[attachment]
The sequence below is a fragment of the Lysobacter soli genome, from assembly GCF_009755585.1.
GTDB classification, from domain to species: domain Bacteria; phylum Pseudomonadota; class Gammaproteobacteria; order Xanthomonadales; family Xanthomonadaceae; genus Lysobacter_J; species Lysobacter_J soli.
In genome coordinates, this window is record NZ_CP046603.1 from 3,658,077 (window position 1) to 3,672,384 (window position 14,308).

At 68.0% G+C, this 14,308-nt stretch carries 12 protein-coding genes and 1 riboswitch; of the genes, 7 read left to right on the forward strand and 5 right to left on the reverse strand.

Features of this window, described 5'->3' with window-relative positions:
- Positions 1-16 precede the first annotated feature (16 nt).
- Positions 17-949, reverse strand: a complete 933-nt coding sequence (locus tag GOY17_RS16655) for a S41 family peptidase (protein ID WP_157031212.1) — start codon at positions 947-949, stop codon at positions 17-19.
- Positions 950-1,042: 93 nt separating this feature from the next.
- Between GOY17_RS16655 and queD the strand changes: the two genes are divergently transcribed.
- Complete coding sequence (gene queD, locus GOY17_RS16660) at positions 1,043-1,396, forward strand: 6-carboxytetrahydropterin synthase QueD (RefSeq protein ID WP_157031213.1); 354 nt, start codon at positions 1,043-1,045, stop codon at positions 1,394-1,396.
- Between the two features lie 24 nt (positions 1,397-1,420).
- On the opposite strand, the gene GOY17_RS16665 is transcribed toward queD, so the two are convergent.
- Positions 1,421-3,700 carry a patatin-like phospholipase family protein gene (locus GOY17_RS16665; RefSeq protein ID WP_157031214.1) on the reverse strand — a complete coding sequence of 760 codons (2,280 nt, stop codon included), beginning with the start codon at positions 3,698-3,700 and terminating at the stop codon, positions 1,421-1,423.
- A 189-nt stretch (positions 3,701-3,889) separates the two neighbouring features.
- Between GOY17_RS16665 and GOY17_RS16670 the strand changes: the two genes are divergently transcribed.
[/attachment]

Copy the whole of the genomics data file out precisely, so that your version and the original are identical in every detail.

The sequence below is a fragment of the Lysobacter soli genome, from assembly GCF_009755585.1.
GTDB classification, from domain to species: domain Bacteria; phylum Pseudomonadota; class Gammaproteobacteria; order Xanthomonadales; family Xanthomonadaceae; genus Lysobacter_J; species Lysobacter_J soli.
In genome coordinates, this window is record NZ_CP046603.1 from 3,658,077 (window position 1) to 3,672,384 (window position 14,308).

At 68.0% G+C, this 14,308-nt stretch carries 12 protein-coding genes and 1 riboswitch; of the genes, 7 read left to right on the forward strand and 5 right to left on the reverse strand.

Features of this window, described 5'->3' with window-relative positions:
- Positions 1-16 precede the first annotated feature (16 nt).
- Positions 17-949, reverse strand: a complete 933-nt coding sequence (locus tag GOY17_RS16655) for a S41 family peptidase (protein ID WP_157031212.1) — start codon at positions 947-949, stop codon at positions 17-19.
- Positions 950-1,042: 93 nt separating this feature from the next.
- Between GOY17_RS16655 and queD the strand changes: the two genes are divergently transcribed.
- Complete coding sequence (gene queD, locus GOY17_RS16660) at positions 1,043-1,396, forward strand: 6-carboxytetrahydropterin synthase QueD (RefSeq protein ID WP_157031213.1); 354 nt, start codon at positions 1,043-1,045, stop codon at positions 1,394-1,396.
- Between the two features lie 24 nt (positions 1,397-1,420).
- On the opposite strand, the gene GOY17_RS16665 is transcribed toward queD, so the two are convergent.
- Positions 1,421-3,700 carry a patatin-like phospholipase family protein gene (locus GOY17_RS16665; RefSeq protein ID WP_157031214.1) on the reverse strand — a complete coding sequence of 760 codons (2,280 nt, stop codon included), beginning with the start codon at positions 3,698-3,700 and terminating at the stop codon, positions 1,421-1,423.
- A 189-nt stretch (positions 3,701-3,889) separates the two neighbouring features.
- Between GOY17_RS16665 and GOY17_RS16670 the strand changes: the two genes are divergently transcribed.